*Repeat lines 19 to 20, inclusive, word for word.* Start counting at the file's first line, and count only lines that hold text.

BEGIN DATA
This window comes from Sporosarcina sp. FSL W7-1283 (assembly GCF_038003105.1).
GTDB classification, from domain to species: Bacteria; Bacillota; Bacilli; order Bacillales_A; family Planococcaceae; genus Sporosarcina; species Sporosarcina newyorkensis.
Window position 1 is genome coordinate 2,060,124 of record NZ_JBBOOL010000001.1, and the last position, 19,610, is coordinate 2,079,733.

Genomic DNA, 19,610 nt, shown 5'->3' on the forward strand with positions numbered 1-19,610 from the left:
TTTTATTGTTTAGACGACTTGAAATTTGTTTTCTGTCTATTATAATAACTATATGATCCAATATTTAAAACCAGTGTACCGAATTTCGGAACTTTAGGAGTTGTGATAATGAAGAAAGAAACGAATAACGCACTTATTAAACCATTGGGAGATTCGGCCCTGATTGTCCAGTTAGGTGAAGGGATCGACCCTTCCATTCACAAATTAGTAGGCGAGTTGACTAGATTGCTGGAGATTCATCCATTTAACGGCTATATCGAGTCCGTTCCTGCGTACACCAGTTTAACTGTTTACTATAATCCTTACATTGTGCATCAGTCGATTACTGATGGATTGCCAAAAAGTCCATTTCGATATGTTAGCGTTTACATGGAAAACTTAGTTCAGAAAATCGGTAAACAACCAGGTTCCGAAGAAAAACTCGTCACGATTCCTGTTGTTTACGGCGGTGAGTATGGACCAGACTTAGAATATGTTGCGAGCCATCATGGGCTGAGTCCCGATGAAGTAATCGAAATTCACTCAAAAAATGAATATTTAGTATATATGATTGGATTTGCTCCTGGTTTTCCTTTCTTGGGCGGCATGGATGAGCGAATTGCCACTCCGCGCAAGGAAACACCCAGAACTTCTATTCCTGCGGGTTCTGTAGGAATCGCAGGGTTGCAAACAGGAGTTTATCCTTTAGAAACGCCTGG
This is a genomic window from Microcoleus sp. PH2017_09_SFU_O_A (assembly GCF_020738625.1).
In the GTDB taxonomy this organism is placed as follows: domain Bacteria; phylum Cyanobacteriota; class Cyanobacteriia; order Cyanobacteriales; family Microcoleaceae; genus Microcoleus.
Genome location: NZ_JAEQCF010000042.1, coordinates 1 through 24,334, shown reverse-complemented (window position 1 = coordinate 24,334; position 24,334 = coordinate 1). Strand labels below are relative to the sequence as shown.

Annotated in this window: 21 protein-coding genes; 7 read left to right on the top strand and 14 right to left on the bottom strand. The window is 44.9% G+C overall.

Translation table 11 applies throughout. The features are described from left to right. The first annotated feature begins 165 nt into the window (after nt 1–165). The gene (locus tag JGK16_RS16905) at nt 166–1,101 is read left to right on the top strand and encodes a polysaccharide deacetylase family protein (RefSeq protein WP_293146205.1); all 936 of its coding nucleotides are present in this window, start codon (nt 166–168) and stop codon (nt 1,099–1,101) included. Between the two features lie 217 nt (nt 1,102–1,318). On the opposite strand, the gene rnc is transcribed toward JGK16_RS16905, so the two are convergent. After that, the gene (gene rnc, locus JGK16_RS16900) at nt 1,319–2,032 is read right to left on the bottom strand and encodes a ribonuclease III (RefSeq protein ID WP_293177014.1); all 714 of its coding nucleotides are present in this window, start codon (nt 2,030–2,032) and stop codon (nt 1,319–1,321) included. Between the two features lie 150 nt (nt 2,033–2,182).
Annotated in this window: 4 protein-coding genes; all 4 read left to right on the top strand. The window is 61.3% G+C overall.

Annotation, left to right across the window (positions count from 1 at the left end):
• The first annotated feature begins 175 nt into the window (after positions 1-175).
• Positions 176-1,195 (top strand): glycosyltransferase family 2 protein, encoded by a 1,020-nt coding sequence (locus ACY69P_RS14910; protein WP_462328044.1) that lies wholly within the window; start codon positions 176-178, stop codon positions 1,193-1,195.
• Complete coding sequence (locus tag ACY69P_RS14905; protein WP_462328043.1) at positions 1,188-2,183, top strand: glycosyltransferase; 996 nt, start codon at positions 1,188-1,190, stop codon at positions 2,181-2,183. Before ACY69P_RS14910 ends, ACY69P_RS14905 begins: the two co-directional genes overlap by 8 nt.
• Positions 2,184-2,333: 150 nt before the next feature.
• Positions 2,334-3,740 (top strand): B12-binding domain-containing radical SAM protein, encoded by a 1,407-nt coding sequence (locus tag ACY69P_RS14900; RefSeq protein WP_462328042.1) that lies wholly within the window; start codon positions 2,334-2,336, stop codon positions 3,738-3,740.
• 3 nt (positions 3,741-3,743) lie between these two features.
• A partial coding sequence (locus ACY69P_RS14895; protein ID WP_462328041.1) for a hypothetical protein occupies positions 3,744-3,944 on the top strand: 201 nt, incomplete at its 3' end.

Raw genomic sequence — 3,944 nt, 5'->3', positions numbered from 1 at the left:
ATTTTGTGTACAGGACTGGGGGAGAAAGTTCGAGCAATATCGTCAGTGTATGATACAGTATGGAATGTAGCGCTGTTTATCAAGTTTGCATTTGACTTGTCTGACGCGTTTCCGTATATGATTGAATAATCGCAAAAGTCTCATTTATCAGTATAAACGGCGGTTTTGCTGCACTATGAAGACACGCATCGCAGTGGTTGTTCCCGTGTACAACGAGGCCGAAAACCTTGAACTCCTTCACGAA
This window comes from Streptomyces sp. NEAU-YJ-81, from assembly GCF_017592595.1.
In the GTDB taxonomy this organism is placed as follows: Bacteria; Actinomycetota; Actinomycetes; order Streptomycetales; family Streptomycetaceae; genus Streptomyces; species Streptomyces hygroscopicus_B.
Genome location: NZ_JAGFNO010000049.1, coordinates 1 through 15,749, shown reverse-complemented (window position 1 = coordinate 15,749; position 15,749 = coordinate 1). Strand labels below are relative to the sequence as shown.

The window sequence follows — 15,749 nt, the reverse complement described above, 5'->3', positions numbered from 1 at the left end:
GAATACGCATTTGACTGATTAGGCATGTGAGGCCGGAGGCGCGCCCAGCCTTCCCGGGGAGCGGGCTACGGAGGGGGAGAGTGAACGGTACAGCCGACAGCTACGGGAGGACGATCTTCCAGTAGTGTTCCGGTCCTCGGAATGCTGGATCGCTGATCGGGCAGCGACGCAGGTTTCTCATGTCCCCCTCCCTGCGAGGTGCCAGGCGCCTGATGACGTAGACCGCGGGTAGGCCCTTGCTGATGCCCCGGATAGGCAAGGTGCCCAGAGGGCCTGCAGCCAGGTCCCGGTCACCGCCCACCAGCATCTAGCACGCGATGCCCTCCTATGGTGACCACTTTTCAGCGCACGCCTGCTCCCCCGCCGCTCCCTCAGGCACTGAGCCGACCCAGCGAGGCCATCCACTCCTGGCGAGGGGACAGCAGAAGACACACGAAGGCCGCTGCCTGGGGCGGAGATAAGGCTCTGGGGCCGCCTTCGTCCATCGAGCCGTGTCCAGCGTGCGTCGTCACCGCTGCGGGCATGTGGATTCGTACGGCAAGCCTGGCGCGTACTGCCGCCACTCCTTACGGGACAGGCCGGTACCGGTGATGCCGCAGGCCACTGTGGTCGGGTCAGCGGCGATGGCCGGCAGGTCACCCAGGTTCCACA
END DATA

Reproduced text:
• A partial coding sequence (locus ACY69P_RS14895; protein ID WP_462328041.1) for a hypothetical protein occupies positions 3,744-3,944 on the top strand: 201 nt, incomplete at its 3' end.

Raw genomic sequence — 3,944 nt, 5'->3', positions numbered from 1 at the left: